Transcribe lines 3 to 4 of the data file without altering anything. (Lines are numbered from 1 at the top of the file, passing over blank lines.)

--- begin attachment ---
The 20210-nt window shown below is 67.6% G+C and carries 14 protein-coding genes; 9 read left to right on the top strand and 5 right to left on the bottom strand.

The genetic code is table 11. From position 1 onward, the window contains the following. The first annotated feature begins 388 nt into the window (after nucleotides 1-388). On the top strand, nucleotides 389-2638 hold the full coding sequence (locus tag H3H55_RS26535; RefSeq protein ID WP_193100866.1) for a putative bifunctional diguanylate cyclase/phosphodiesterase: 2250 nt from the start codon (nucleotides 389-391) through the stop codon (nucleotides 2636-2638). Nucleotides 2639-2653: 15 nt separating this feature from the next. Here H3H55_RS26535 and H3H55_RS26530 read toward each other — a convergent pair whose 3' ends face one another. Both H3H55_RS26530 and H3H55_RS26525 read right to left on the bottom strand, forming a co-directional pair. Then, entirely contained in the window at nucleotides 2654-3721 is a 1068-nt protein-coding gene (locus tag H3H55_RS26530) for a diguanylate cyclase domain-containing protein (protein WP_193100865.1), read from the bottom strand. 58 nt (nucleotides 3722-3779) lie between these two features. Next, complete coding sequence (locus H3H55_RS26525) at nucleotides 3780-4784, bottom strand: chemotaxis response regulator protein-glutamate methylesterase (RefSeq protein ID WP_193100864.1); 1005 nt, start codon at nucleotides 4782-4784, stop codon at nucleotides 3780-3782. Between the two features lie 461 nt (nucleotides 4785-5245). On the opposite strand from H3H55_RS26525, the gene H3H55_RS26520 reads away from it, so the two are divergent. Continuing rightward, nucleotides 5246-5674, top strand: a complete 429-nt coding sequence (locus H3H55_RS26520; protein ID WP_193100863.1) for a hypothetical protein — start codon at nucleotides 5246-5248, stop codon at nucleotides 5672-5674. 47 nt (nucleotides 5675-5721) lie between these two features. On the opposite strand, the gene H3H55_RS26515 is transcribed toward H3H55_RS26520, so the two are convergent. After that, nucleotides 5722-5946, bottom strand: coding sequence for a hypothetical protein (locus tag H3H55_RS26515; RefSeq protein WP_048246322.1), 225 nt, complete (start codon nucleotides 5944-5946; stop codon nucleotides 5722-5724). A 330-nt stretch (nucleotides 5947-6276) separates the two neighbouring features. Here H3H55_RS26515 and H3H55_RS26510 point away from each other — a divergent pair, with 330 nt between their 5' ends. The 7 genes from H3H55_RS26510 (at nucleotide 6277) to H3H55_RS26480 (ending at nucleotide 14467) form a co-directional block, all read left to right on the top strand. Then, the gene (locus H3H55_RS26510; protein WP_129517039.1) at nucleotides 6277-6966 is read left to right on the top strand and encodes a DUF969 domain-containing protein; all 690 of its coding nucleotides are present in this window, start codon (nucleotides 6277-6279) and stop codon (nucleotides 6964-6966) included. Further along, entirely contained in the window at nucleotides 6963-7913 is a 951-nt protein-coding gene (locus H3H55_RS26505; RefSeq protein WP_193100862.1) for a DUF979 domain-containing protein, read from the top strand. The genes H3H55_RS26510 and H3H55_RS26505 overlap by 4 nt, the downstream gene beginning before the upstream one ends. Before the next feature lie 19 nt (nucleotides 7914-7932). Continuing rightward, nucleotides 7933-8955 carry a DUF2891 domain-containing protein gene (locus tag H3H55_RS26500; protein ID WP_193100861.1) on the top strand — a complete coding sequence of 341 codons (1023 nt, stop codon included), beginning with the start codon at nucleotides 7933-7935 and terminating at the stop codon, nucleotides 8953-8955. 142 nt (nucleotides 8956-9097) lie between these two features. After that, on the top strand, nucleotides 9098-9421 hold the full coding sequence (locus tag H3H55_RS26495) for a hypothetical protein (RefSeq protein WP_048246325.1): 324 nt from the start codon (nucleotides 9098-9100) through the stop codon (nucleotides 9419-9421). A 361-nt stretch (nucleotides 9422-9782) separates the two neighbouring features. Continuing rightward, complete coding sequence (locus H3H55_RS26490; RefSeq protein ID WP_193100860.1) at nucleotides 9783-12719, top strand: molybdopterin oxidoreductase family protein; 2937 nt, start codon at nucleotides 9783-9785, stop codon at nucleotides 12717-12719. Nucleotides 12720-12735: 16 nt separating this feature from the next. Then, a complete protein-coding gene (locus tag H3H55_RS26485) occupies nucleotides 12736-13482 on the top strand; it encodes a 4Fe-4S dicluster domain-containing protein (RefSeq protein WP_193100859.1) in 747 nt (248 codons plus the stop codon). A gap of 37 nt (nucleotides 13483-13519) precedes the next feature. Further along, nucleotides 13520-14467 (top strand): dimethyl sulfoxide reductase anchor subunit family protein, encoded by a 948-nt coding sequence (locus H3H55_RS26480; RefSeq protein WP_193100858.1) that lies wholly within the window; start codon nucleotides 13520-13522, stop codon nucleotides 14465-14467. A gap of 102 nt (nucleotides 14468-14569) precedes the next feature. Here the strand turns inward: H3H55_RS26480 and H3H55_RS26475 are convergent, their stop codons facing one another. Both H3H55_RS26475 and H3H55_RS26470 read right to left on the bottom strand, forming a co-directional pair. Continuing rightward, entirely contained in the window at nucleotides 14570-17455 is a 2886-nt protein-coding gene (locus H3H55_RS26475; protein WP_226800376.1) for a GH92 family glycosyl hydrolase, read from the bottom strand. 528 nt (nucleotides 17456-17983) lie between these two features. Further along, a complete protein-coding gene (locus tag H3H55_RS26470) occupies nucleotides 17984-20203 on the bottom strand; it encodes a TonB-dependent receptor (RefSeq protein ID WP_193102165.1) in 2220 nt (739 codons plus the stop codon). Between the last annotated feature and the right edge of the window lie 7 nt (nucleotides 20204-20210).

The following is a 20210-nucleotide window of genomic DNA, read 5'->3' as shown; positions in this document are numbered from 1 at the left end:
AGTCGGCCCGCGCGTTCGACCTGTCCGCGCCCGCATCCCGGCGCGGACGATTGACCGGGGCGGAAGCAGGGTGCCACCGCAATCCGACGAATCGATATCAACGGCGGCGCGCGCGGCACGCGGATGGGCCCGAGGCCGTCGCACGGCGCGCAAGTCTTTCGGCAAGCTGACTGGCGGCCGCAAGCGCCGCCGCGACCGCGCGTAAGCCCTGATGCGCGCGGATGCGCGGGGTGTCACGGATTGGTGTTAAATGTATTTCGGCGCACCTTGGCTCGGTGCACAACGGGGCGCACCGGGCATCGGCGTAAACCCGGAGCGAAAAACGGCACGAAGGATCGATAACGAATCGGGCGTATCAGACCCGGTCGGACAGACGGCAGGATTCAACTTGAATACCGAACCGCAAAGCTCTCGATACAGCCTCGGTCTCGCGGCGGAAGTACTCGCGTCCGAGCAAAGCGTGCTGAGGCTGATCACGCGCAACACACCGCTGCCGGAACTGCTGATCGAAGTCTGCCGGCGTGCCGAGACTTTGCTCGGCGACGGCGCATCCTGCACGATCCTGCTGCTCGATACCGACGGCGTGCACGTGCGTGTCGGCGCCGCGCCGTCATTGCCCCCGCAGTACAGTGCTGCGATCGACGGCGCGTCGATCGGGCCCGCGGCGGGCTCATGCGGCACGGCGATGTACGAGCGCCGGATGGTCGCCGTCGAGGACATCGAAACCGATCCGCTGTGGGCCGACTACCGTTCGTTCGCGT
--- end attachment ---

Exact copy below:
The following is a 20210-nucleotide window of genomic DNA, read 5'->3' as shown; positions in this document are numbered from 1 at the left end:
AGTCGGCCCGCGCGTTCGACCTGTCCGCGCCCGCATCCCGGCGCGGACGATTGACCGGGGCGGAAGCAGGGTGCCACCGCAATCCGACGAATCGATATCAACGGCGGCGCGCGCGGCACGCGGATGGGCCCGAGGCCGTCGCACGGCGCGCAAGTCTTTCGGCAAGCTGACTGGCGGCCGCAAGCGCCGCCGCGACCGCGCGTAAGCCCTGATGCGCGCGGATGCGCGGGGTGTCACGGATTGGTGTTAAATGTATTTCGGCGCACCTTGGCTCGGTGCACAACGGGGCGCACCGGGCATCGGCGTAAACCCGGAGCGAAAAACGGCACGAAGGATCGATAACGAATCGGGCGTATCAGACCCGGTCGGACAGACGGCAGGATTCAACTTGAATACCGAACCGCAAAGCTCTCGATACAGCCTCGGTCTCGCGGCGGAAGTACTCGCGTCCGAGCAAAGCGTGCTGAGGCTGATCACGCGCAACACACCGCTGCCGGAACTGCTGATCGAAGTCTGCCGGCGTGCCGAGACTTTGCTCGGCGACGGCGCATCCTGCACGATCCTGCTGCTCGATACCGACGGCGTGCACGTGCGTGTCGGCGCCGCGCCGTCATTGCCCCCGCAGTACAGTGCTGCGATCGACGGCGCGTCGATCGGGCCCGCGGCGGGCTCATGCGGCACGGCGATGTACGAGCGCCGGATGGTCGCCGTCGAGGACATCGAAACCGATCCGCTGTGGGCCGACTACCGTTCGTTCGCGT